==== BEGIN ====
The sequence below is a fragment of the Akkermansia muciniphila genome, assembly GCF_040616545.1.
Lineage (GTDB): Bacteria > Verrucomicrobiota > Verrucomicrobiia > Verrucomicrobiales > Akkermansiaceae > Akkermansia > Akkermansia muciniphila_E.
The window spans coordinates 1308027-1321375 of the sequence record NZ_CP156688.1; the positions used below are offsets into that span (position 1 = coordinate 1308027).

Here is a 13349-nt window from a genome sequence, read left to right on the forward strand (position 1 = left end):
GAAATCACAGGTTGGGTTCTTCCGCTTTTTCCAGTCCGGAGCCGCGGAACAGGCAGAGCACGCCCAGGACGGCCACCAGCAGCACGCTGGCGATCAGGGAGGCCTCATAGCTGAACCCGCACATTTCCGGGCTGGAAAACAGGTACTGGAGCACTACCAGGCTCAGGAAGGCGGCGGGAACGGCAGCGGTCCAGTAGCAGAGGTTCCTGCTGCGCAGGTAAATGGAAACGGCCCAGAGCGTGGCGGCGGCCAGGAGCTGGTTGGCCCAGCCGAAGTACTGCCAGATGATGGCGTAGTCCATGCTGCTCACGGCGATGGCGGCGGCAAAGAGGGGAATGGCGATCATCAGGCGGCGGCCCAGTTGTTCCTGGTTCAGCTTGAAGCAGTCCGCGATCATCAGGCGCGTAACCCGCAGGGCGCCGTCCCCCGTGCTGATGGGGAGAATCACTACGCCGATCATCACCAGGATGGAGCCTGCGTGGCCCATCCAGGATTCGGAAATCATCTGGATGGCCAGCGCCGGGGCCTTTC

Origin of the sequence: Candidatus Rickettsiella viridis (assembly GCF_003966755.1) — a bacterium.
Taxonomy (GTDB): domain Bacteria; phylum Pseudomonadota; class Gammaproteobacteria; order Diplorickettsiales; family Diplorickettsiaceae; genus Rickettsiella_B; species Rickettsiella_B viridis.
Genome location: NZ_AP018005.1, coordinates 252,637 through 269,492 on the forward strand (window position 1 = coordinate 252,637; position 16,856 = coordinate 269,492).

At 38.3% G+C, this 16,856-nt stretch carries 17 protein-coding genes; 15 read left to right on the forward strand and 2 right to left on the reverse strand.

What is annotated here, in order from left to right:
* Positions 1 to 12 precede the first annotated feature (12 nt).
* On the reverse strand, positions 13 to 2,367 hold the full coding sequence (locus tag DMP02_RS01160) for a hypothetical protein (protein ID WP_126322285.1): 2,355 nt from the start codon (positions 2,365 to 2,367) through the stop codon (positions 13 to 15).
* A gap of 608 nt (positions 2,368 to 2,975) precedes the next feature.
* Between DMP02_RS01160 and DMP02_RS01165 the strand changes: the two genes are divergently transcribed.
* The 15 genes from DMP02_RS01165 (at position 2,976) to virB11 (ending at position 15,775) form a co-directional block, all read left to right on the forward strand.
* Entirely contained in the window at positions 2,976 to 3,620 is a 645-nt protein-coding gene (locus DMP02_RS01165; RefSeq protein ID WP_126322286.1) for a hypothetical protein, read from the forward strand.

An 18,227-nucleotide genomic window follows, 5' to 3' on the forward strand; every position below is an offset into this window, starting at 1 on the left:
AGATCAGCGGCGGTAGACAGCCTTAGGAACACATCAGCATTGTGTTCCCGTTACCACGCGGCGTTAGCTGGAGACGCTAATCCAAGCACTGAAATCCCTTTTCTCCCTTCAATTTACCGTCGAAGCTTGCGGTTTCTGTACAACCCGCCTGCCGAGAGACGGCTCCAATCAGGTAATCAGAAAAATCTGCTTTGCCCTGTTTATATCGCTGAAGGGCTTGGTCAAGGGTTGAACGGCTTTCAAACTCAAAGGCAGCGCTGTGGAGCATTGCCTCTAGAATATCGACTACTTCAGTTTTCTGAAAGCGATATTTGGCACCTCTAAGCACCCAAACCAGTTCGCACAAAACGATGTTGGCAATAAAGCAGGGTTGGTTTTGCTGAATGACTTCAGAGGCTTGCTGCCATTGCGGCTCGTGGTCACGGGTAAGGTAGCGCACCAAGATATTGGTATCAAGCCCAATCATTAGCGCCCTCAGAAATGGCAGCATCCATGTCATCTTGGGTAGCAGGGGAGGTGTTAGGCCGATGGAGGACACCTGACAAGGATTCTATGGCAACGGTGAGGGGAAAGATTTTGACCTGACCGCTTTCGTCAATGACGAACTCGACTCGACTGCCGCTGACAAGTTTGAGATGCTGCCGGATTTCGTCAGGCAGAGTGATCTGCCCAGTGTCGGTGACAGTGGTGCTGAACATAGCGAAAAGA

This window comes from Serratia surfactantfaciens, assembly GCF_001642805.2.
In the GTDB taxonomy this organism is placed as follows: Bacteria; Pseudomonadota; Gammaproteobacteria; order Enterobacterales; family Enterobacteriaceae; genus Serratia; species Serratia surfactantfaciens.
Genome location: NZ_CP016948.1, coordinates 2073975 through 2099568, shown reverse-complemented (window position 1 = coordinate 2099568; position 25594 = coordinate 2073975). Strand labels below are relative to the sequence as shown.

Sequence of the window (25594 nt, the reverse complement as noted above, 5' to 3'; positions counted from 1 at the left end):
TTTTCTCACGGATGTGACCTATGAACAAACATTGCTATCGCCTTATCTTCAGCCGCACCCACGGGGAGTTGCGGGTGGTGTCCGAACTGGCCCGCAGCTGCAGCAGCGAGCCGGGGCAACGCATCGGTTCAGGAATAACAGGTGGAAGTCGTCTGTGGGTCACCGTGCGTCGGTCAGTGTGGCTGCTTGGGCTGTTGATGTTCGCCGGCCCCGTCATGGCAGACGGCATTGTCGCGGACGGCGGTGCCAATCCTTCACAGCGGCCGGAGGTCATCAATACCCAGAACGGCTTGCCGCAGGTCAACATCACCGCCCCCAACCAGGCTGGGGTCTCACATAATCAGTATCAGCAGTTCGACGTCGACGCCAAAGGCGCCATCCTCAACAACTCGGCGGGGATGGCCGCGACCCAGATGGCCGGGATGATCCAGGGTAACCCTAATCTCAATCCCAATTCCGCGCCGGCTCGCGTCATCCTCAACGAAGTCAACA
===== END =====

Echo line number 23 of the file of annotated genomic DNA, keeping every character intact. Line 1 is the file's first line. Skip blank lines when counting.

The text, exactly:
TTTTCTCACGGATGTGACCTATGAACAAACATTGCTATCGCCTTATCTTCAGCCGCACCCACGGGGAGTTGCGGGTGGTGTCCGAACTGGCCCGCAGCTGCAGCAGCGAGCCGGGGCAACGCATCGGTTCAGGAATAACAGGTGGAAGTCGTCTGTGGGTCACCGTGCGTCGGTCAGTGTGGCTGCTTGGGCTGTTGATGTTCGCCGGCCCCGTCATGGCAGACGGCATTGTCGCGGACGGCGGTGCCAATCCTTCACAGCGGCCGGAGGTCATCAATACCCAGAACGGCTTGCCGCAGGTCAACATCACCGCCCCCAACCAGGCTGGGGTCTCACATAATCAGTATCAGCAGTTCGACGTCGACGCCAAAGGCGCCATCCTCAACAACTCGGCGGGGATGGCCGCGACCCAGATGGCCGGGATGATCCAGGGTAACCCTAATCTCAATCCCAATTCCGCGCCGGCTCGCGTCATCCTCAACGAAGTCAACA